in the shortest amount of time (and usually come to us on the evening of the
deadline), and want us to blurt out data during a 5 minute telephone call,
even when we say that we are not experts on that subject matter. THe worst
part is that they often distort what we say, or take phrases totally out of
context, and we end up sounding just as silly as Paglia.

    I am saying this because just today I received one such telephone call
and was told by the harrassing reporter that I wasn't very cooperative for
telling him, very nicely, that I could not give him the information he
wanted, at least not through the telephone. If he wanted to, he could e-mail
me the questions and I would e-mail the answers back, to make sure he would
get things right....

Cecilia M. B. Sardenberg, PhD
Professora do Depto. de Antropologia e Pesquisadora do
N·cleo de Estudos Interdisciplinares sobre a Mulher-NEIM
Faculdade de Filosofia e CiOncias Humanas
Universidade Federal da Bahia
Estrada de Spo Lßzaro, 197 - Federatpo
40.210-730   Salvador, Bahia    BRAZIL
Telefax: (55-71)237-8239  (work)
cecisard  @  ufba.br
Date: Fri, 6 Oct 2000 10:46:37 -0400
From: Daphne Patai <daphne.patai @ SPANPORT.UMASS.EDU>
Subject: Re: Chronicle and media bias
Did the media give Susan Faludi also "so much air time because of the silly
things she says about women's studies?" and feminism?  And Dworkin?
MacKinnon? Greer?  Steinem? Friedan? The list could go on and on.  Brazil,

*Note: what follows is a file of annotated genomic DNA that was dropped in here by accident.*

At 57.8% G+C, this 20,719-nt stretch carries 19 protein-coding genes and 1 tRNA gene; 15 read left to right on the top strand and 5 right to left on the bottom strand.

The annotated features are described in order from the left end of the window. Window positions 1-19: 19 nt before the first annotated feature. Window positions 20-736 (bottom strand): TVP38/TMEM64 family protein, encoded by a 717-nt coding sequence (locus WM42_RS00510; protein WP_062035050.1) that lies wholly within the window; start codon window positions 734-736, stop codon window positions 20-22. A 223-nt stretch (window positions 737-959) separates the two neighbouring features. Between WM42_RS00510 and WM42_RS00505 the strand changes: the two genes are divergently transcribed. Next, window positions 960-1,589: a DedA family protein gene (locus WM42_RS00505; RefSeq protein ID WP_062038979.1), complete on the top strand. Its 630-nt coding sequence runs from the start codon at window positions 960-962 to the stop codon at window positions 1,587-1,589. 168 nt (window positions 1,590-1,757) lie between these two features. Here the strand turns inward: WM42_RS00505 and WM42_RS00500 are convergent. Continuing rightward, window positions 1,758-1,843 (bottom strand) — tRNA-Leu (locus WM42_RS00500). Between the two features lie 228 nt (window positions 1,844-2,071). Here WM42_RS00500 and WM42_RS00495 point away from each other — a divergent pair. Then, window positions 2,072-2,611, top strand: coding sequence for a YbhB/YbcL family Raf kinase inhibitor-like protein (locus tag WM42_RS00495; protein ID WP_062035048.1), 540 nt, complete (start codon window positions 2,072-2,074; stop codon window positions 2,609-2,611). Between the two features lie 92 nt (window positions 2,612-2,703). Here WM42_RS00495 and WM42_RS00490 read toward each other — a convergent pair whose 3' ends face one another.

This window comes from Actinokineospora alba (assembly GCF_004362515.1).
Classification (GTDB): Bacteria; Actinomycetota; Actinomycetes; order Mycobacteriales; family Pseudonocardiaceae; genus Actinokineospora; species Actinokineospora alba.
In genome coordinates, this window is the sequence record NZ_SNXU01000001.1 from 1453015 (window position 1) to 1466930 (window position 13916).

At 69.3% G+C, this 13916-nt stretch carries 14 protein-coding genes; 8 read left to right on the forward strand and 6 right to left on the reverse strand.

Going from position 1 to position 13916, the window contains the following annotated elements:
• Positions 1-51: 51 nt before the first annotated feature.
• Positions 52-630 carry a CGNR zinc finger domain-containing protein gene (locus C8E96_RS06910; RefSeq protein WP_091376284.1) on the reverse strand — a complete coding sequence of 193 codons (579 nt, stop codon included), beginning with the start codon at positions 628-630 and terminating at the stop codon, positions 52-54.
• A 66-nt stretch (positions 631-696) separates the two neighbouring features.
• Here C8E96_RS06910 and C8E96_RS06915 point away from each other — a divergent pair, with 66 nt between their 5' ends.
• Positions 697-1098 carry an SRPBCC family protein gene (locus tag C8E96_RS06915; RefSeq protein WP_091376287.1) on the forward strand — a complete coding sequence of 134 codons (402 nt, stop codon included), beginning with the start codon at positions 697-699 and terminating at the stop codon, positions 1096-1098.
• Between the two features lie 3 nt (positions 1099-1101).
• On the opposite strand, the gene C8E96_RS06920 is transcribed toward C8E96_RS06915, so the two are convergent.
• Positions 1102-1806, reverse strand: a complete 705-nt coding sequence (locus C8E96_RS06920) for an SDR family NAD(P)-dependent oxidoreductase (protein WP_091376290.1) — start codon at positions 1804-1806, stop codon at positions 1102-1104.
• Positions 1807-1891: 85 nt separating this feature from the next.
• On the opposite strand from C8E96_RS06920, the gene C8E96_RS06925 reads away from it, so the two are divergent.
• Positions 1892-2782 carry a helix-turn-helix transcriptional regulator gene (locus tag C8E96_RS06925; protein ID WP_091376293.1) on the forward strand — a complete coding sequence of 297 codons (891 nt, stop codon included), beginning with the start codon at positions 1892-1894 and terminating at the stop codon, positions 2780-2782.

too, has its comparable figures, though far fewer of them.  E.g., the
feminist writer/publisher  Rose Marie Muraro, various of whose books have
been bestsellers.

Leaving that issue aside, my experiences with the media (not to be compared
to Paglia's - another inaccurate charge - and I gather it is intended as a
charge) are not that different from Cecilia's. Partly it's the way
journalists are used to working - on tight deadlines and great pressure and
evidently without much knowledge of what they're being asked to write about.
But even in longer projects there are serious problems with preparation and
expertise.  E.g., the co-editor of a book called Women in the Material
World, a few years ago, called me wanting to get a take on Brazil.  She
obviously knew nothing, had done no real research (this was just one of many
chapters in what turned out to be a beautiful photo-book about the dreadful
condition of women around the world).   I asked her to read me what she had
so far written for the Brazil chapter.  She began with a statement about the
Spanish colonization of Brazil and continued with other absurdities.  I
pointed out the errors and suggested some basic reading to her.  When the
book came out, I saw that the essay on Brazil began with a reference to Sao
Paulo as the capital. So it goes.

daphne.patai  @  spanport.umass.edu
Date: Fri, 6 Oct 2000 11:11:58 -0400
From: Rosa Maria Pegueros <rpe2836u @ POSTOFFICE.URI.EDU>
Subject: Re: Chronicle and media bias
Many of the figures Daphne mentions are VILIFIED in the mainstream press. I
have NEVER seen a positive article about Andrea Dworkin in the mainstream
press. Friedan has gotten the best press for her criticisms of feminism and
the women's movement than she ever did for "The Feminist Mystique."
Gloria Steinem later books on self-empowerment have garnered more praise
than anything she ever did before including MS. magazine. In fact, they
have been held up as My point is that these figures are usually attacked by
their extremism in the eyes of middle America.

Camile Paglia's fame rests on her showy attacks on feminism and women's
studies.  I would also venture to say that Daphne's popularity with the
mainstream press rests on her criticisms of women's studies. If she offered
mainstream feminist opinions, she wouldn't get half the press, because the